Happy staff, happy setting

 

Sonia Mainstone-Cotton, early years nurture and wellbeing trainer and early years consultant, explains how you and your staff can take care of your own wellbeing.

This article originally appeared in the Alliance's Under 5 membership magazine. Find out more about the magazine, request your free taster copy, or sign up to the newsletter mailing list here

Alliance members can now also read the latest issue of Under 5 online by logging in to their members' area, here

 

Wellbeing is a term that is increasingly used in the early years. We hear it so often in relation to children and young people, but as early years workers we are not always very good at implementing the ideas for ourselves. I firmly believe if we have a good wellbeing then we will be in a much better position to support children’s wellbeing.

Here are some simple ideas that you could try out to help promote practitioner wellbeing in your setting:

Eat well

Each day make sure you eat something that is both good for you and makes you feel good. We talk a lot about children needing to eat breakfast, but how often do we skip it ourselves? Thinking about the food we eat does not need to be hugely time consuming, but if we give it some thought and make some easy changes we can improve our wellbeing. Foods that are classed as ‘good mood foods’ include: blueberries, avocado, kale, marmite, sweet potato, spinach, dark chocolate and chamomile tea.

Sleep well

We need around eight hours of sleep each night. Between hours six and eight, the mind goes through a ‘detox’ process, making memories and problem solving. If we don’t regularly get this amount of sleep it will start to impact on our wellbeing. It is important to form good sleep habits – turn electronic devices off at least an hour before you go to sleep and avoid stimulants such as smoking or alcohol. Think about having a hot bath or warm drink before you go to bed. If you’re still finding it hard, try a lavender essential oil in the bath or a few drops on your pillow.

Spend time outside

There is a growing amount of research about the benefits of spending time outside. In Japan, people practice ‘shinrin-yoku’, which means forest therapy or forest bathing. This is simply about spending time in the woods or forest. There have been several research studies in Japan looking at the effects of being in forests. The research showed that a casual walk in a forest had a 12.7% decrease in the participant’s cortisol levels and a 103% increase in their parasympathetic nervous activity.

We could all find five or 10 minutes to go for a walk, ideally in a park or wood if possible. We don’t all live or work near green spaces but even the act of parking slightly further away from your place of work and walking in, or walking around the block at lunchtime can improve your wellbeing.

Be kind to yourself

We put high expectations on ourselves so often. We can be very self-critical when things are not perfect or if we think we haven’t got enough done. Think about the words you use when talking about yourself. If they are negative – change them. Tell yourself that what you are doing is good enough and remind yourself that it is okay to feel tired – you will get through this!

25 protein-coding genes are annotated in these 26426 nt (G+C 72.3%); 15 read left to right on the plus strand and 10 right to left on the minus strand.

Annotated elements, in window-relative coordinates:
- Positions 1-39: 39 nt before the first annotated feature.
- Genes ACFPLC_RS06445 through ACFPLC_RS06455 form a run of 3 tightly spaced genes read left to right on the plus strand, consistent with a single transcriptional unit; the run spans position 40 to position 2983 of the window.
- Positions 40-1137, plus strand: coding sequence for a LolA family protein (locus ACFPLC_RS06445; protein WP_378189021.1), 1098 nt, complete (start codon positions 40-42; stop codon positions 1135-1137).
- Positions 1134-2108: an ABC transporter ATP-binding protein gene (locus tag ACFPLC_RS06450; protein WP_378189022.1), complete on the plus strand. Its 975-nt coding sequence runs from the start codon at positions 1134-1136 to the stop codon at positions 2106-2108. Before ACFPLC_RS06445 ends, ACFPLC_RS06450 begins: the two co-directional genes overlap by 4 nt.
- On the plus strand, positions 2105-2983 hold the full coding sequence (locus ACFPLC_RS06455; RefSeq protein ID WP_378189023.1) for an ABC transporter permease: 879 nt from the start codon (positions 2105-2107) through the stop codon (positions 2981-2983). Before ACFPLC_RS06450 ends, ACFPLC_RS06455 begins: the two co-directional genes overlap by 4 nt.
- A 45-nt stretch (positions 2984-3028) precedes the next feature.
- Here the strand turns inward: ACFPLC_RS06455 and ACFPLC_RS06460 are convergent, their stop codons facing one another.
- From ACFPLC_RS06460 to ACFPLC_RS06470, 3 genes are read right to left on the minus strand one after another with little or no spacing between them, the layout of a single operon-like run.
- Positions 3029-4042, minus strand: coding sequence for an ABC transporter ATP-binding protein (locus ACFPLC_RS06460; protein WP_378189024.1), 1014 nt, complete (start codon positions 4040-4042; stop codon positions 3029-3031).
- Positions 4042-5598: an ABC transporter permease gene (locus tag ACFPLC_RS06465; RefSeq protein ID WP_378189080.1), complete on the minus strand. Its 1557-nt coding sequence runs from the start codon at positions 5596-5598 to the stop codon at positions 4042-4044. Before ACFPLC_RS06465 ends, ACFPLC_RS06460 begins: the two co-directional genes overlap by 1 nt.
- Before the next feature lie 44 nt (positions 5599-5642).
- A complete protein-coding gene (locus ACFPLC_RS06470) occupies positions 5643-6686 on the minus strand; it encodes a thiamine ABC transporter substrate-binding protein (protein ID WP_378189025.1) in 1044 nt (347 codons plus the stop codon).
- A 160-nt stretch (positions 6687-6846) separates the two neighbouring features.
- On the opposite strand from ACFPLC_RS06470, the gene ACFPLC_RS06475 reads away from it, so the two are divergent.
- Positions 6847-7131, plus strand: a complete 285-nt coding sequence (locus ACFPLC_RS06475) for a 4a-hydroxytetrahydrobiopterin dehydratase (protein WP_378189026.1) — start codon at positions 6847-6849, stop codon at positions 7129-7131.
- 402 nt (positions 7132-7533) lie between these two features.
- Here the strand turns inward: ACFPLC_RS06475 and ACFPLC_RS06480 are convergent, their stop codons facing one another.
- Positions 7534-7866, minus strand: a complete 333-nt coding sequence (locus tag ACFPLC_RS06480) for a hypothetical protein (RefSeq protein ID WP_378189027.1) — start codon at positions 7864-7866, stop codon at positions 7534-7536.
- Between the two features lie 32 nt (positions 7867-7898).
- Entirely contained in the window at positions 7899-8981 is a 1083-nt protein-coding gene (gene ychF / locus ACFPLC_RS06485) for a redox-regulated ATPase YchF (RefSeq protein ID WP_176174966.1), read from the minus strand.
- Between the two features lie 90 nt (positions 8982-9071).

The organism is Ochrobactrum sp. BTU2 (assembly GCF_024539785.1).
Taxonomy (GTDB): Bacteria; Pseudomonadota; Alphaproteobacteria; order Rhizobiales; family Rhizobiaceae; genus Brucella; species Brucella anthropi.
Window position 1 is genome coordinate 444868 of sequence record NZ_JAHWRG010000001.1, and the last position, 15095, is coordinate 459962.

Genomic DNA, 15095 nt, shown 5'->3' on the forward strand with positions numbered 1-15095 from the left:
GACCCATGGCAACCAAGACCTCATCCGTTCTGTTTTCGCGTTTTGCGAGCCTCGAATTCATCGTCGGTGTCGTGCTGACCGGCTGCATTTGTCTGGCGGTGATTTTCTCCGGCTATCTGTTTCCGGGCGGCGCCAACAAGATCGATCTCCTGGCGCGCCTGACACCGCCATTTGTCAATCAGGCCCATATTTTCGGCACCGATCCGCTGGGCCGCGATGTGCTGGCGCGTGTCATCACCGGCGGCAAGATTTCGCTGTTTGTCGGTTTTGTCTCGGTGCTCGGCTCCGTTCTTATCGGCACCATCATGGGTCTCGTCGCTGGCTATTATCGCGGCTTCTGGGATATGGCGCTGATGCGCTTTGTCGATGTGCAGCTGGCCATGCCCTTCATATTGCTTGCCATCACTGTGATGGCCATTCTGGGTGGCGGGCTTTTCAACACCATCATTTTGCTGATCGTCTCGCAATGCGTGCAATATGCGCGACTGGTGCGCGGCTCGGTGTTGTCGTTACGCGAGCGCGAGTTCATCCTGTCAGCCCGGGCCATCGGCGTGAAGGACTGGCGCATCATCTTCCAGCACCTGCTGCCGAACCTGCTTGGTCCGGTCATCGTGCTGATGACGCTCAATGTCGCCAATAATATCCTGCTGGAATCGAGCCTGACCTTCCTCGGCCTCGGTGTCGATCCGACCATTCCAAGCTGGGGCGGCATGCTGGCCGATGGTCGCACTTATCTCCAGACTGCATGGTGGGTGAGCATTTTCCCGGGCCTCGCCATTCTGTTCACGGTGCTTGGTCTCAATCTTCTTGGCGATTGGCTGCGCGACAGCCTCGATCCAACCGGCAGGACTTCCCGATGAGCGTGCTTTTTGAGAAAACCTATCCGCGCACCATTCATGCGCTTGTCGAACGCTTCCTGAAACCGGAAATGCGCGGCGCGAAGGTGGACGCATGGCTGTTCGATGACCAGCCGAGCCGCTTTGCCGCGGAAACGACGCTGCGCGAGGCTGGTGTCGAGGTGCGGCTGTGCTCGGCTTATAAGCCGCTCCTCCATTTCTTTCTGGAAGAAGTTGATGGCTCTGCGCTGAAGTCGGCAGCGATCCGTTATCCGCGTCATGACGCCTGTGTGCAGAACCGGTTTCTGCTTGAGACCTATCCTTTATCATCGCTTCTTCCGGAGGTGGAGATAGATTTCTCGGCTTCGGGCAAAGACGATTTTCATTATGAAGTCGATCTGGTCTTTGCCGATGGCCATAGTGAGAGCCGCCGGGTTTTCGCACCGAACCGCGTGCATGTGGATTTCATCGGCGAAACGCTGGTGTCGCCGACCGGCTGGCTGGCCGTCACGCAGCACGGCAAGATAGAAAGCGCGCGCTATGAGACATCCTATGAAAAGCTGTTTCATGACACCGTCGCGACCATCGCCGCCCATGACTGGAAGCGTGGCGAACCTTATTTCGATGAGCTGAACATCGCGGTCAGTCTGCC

Do something that makes you happy

Do something every day that makes you happy and is just for you. When I asked people what they did that made them happy the list was varied – crochet, baking, reading, listening to music, gardening, walking the dog, yoga, painting, singing… As early years practitioners and as parents, we often get so wrapped up in thinking about what will make other people happy. It is okay to think about yourself for a little bit. If we are feeling good about ourselves then we are better equipped to help others. Swimming makes me happy so I swim early each morning Monday-Friday and I know it has helped my wellbeing.

"It is okay to think about yourself for a little bit. If we are feeling good about ourselves then we are better equipped to help others."

Experience some silence

Our lives are so often full of noise from radios, TVs, music, traffic and even the people we live with. We are often surrounded by lots of noise all day and when we work with children this can be really intensified in our workplaces. Research shows that lots of noise can have a negative impact on our health it can lead to high blood pressure and cause people to feel increasingly stressed. Having time to stop and be silent, even just for five minutes, can be very good for our wellbeing. Some people use mindfulness, yoga or spiritual practices for this. Others just enjoy the silence while in the bath, or during a walk by themselves. Experiencing silence can be liberating and can help you to find some calmness.

Be thankful at the end of the day

At the end of the day, look back over your day and think about something you are thankful for and, if possible, something that bought you some joy. Cultivating a practice of thankfulness can help people to feel happier.

 

 

Sonia Mainstone-Cotton will run a practical workshop on Promoting Emotional Wellbeing in Early Years Staff at this year’s Alliance annual conference on Friday 1 June 2018: Minds matter: protecting the wellbeing of children and practitioners in the early years. Find out more about the event, including more about Sonia's workshop, here

 

This article originally appeared in the Alliance's Under 5 membership magazine. Find out more about the magazine, request your free taster copy, or sign up to the newsletter mailing list here

Alliance members can now also read the latest issue of Under 5 online by logging in to their members' area, here